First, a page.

The Unspeakable Perk
Luncheon on the day following the kiskadee bird's narrow squeak for his life was a
dreary affair for Mr. Fitzhugh Carroll. Business had called Mr. Brewster away. This
deprivation the Southerner would have borne with equanimity. But Miss Brewster had
also absented herself, which was rather too much for the devoted, but apprehensive,
lover. Thus, ample time was given him to consider how ill his suit was prospering. The
longer he stayed, the less he saw of Miss Polly. That she was kinder and more gentle, less
given to teasing him than of yore, was poor compensation. He was shrewd enough to
draw no good augury from that. Something had altered her, and he was divided between
suspicion of the last week's mail, the arrival of which had been about contemporaneous
with her change of spirit, and some local cause. Was a letter from Smith, the millionaire,
or Bobby, the friend of her childhood, responsible? Or was the cause nearer at hand?
For one preposterous moment he thought of the Unspeakable Perk. A quick visualization
of that gnomish, froggish face was enough to dispel the suspicion. At least the petted and
rather fastidious Miss Brewster's fancy would be captured only by a gentleman, not by
any such homunculus as the mountain dweller. Her interest, perhaps; the man possessed
the bizarre attraction of the freakish. But anything else was absurd. And the knight was
inclined to attaint his lady for a certain cruelty in the matter; she was being something
less than fair to the Unspeakable Perk.
The searchlight of his surmise ranged farther. Raimonda! The young Caracunan was
handsome, distinguished, manly, with a romantic charm that the American did not
underestimate. He, at least, was a gentleman, and the assiduity of his attentions to the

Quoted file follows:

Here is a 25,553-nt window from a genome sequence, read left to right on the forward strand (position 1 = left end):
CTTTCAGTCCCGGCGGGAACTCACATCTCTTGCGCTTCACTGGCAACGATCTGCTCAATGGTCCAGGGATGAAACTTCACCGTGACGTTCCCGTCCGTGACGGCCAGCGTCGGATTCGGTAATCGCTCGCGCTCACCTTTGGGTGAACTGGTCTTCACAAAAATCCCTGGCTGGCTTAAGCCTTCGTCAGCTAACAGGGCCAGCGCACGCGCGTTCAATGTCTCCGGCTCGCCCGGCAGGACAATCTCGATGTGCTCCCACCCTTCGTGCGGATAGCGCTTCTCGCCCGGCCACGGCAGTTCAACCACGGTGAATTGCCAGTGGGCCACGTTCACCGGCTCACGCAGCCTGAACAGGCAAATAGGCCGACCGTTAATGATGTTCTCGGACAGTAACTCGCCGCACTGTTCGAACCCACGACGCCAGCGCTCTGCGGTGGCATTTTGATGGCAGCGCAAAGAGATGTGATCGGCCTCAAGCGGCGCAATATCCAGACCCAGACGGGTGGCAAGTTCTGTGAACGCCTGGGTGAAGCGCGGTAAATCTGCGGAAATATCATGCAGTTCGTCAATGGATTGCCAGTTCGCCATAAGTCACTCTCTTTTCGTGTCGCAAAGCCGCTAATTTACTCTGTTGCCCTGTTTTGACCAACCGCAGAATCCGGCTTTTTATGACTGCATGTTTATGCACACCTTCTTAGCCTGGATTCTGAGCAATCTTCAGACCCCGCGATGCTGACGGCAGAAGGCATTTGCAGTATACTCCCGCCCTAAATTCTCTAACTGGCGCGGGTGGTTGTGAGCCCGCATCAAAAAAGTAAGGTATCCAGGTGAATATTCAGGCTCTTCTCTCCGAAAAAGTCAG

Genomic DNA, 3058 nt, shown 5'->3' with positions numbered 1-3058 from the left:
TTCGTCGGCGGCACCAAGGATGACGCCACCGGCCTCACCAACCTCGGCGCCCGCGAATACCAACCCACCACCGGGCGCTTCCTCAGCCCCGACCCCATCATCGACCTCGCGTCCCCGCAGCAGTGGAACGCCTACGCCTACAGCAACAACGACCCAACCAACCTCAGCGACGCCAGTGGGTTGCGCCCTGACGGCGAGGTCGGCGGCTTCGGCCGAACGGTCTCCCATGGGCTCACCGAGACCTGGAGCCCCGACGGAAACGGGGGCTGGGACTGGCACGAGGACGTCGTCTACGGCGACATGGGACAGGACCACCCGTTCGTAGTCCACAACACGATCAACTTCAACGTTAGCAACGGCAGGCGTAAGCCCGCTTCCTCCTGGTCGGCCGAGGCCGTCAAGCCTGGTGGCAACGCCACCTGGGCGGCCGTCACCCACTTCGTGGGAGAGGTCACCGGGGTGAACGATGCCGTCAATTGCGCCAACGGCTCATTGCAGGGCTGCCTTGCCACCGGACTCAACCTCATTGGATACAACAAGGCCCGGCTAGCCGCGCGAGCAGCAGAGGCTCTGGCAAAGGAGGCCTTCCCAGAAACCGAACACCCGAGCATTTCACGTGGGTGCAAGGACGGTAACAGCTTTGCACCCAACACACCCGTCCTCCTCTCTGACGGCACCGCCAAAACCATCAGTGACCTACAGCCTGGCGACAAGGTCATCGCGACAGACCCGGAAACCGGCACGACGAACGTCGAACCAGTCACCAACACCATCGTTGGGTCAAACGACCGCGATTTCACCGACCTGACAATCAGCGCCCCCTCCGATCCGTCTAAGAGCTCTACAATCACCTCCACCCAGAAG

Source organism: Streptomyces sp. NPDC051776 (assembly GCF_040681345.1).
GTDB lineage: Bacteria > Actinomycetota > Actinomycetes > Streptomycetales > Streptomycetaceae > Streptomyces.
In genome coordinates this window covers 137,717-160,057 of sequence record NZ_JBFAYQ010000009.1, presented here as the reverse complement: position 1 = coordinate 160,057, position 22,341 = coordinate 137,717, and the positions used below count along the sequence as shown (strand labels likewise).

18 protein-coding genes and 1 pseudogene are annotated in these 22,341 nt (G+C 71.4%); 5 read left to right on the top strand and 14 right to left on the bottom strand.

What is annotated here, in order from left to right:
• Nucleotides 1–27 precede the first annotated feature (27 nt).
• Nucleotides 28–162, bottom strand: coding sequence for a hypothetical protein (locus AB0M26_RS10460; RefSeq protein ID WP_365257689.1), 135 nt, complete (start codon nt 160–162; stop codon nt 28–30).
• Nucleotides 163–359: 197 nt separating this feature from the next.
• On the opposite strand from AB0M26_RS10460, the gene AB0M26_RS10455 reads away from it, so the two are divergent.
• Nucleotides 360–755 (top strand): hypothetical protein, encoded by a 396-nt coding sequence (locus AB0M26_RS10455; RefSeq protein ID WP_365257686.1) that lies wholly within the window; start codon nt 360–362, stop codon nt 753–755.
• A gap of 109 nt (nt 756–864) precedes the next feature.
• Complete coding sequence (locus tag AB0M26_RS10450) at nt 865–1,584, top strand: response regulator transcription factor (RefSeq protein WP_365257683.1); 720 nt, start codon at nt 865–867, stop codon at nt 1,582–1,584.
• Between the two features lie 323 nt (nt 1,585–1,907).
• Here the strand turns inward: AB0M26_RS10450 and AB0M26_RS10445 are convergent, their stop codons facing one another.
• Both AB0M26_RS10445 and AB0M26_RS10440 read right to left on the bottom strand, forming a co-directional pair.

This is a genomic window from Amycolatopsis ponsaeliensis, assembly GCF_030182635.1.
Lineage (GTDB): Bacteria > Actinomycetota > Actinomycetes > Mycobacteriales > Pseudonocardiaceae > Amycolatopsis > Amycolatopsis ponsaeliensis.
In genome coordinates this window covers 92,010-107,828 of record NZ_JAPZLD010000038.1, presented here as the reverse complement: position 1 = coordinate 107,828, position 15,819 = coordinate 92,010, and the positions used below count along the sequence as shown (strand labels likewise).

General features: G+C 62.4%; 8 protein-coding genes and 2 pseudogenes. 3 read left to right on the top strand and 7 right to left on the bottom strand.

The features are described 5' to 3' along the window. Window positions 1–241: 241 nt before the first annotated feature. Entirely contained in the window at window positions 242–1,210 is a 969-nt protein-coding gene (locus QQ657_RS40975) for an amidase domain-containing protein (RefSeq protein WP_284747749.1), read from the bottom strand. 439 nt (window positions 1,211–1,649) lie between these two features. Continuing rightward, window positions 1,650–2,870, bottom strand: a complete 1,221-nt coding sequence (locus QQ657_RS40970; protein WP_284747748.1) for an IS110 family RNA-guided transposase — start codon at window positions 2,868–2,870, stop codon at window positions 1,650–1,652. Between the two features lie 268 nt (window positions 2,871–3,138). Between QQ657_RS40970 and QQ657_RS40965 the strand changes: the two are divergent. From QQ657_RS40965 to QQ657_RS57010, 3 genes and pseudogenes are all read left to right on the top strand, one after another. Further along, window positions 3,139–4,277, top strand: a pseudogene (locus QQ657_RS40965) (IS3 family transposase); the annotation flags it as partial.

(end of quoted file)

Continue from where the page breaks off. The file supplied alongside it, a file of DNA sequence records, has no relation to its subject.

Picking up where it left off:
Northern beauty had become the joke of the clubs--except when Raimonda was present.
By the same token, half of the gilded youth of the capital, and most of the young
diplomats, were the sworn slaves of the girl. It was a confused field, indeed. Well, thank
Heaven, she would soon be out of it! Word had come down from her that she was busy
packing her things. Carroll wandered about the hotel, waiting for the news that would
explain this preparation.
It came, at mid-afternoon, in the person of Miss Polly herself. Why packing trunks, with
the aid of an experienced maid, should, even in a hot climate, produce heavy circles
under the eyes, a droop at the mouth corners, and a complete submersion of vivacity, is a
problem which Carroil then and there gave up. He had too much tact to question or
"Oh, I'm so tired!" she said, giving him her hand. "Have you much packing to do,
"No one has given me any notice to get ready, Miss Polly."
"How very neglectful of me! We may leave at any time."
"Yes; you may. But my ship doesn't seem to be coming in very fast."
The double entente was unintentional, but the girl winced.